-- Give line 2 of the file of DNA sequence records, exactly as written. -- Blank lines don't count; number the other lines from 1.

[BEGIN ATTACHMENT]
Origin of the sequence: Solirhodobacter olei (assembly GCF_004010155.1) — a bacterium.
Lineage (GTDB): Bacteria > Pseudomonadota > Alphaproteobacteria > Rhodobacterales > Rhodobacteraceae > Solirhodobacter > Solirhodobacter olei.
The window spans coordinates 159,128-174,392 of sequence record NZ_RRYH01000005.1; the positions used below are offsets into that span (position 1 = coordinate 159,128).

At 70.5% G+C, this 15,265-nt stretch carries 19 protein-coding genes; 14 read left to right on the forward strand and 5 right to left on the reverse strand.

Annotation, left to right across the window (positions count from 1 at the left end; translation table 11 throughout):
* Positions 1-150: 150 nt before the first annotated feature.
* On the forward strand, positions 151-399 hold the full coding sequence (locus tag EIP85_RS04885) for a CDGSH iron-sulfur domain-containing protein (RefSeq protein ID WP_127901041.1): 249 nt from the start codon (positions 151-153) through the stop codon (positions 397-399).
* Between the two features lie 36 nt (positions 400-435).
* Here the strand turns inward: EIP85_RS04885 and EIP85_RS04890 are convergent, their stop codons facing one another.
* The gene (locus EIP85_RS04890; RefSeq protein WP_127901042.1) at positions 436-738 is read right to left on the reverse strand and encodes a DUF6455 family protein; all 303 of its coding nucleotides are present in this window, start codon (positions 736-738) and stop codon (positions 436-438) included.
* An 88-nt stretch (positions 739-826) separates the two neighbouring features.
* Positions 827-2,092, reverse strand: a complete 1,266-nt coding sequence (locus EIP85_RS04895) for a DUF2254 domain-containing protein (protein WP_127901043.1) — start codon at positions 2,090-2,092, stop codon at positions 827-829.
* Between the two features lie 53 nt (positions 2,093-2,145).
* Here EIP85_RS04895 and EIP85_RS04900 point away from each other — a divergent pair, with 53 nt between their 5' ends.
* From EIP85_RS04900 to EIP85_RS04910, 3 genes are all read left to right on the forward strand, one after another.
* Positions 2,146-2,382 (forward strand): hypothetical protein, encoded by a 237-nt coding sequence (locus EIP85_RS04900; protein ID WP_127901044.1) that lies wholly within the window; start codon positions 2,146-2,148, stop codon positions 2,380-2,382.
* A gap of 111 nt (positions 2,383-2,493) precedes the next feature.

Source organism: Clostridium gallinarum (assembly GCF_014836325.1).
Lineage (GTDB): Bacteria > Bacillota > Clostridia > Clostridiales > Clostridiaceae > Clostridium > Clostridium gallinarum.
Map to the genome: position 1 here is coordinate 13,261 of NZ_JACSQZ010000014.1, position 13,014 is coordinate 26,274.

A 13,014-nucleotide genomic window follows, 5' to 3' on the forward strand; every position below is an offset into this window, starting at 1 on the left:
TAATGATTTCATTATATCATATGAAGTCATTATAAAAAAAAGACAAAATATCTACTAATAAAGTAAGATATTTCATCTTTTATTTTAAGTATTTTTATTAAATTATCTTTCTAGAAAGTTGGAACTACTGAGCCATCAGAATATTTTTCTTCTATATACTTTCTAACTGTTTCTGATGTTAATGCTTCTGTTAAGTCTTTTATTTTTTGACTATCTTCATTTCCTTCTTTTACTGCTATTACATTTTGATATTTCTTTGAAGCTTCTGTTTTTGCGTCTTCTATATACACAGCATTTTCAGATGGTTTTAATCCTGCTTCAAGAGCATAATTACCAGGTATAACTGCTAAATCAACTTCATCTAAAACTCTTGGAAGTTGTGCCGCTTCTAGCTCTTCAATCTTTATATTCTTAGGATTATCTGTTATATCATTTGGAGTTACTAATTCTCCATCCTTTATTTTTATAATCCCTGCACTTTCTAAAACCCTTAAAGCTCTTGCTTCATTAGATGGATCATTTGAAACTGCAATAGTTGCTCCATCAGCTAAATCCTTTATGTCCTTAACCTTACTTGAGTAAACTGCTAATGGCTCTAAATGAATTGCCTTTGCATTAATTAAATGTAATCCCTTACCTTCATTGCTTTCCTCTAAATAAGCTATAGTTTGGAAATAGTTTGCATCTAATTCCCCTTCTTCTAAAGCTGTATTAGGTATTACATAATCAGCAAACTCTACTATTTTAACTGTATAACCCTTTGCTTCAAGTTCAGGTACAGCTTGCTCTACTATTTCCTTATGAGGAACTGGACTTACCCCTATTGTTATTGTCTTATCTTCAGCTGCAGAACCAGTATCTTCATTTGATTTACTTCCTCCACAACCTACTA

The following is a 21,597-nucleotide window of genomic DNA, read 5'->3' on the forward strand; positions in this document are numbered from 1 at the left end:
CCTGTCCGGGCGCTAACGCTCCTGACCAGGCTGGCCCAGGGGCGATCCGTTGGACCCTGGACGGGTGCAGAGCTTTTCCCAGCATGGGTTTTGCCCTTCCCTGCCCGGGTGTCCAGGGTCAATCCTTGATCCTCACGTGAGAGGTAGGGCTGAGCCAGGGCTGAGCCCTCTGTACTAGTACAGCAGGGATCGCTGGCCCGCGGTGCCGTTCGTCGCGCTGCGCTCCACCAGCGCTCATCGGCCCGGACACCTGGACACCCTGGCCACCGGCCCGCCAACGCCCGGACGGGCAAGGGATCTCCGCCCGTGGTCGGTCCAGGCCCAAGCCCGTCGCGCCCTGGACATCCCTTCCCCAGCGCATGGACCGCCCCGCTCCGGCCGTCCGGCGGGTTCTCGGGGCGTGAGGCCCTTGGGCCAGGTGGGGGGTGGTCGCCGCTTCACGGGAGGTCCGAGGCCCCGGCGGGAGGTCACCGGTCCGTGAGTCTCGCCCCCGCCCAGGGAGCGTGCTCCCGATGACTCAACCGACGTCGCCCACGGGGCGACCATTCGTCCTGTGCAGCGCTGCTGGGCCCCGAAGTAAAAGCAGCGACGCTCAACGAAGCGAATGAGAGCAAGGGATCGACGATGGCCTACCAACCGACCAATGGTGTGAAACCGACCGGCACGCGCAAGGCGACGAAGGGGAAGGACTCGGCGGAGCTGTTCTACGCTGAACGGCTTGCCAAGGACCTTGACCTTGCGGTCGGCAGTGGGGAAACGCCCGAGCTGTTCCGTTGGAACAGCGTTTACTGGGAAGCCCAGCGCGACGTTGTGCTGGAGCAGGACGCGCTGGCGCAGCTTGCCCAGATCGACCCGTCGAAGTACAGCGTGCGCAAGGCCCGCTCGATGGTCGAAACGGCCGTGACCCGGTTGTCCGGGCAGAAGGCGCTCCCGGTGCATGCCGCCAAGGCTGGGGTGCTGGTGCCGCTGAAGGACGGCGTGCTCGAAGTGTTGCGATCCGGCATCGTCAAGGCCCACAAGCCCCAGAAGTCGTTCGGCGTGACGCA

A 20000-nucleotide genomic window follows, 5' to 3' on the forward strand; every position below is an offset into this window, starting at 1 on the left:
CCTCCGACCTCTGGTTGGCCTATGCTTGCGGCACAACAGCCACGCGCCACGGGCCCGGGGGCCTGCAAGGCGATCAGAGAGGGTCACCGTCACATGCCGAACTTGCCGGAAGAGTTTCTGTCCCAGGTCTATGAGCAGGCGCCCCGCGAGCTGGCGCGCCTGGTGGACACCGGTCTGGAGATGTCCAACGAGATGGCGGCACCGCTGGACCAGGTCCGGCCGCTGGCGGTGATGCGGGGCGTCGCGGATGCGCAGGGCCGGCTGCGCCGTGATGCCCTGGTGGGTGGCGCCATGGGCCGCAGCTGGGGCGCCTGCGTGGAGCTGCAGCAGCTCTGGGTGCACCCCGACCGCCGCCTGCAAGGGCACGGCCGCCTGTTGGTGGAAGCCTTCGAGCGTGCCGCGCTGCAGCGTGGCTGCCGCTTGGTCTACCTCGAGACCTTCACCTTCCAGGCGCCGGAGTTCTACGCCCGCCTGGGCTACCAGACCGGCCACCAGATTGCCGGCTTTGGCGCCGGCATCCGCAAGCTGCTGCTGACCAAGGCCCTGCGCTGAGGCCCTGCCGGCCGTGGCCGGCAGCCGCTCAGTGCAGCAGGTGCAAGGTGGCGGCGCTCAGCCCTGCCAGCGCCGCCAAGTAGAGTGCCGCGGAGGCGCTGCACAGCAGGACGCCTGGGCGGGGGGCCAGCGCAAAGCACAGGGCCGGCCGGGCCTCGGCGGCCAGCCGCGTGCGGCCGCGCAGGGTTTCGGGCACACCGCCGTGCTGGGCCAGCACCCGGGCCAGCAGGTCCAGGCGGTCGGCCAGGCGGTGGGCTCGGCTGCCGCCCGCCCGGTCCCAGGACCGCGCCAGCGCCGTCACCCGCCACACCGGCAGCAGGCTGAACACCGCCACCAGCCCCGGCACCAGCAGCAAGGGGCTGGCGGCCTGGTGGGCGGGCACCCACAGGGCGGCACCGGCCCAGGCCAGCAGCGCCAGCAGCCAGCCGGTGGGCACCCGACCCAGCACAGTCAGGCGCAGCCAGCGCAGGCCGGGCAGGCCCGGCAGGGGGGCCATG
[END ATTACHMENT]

Lineage (GTDB): Bacteria > Pseudomonadota > Alphaproteobacteria > Rhodobacterales > Rhodobacteraceae > Solirhodobacter > Solirhodobacter olei.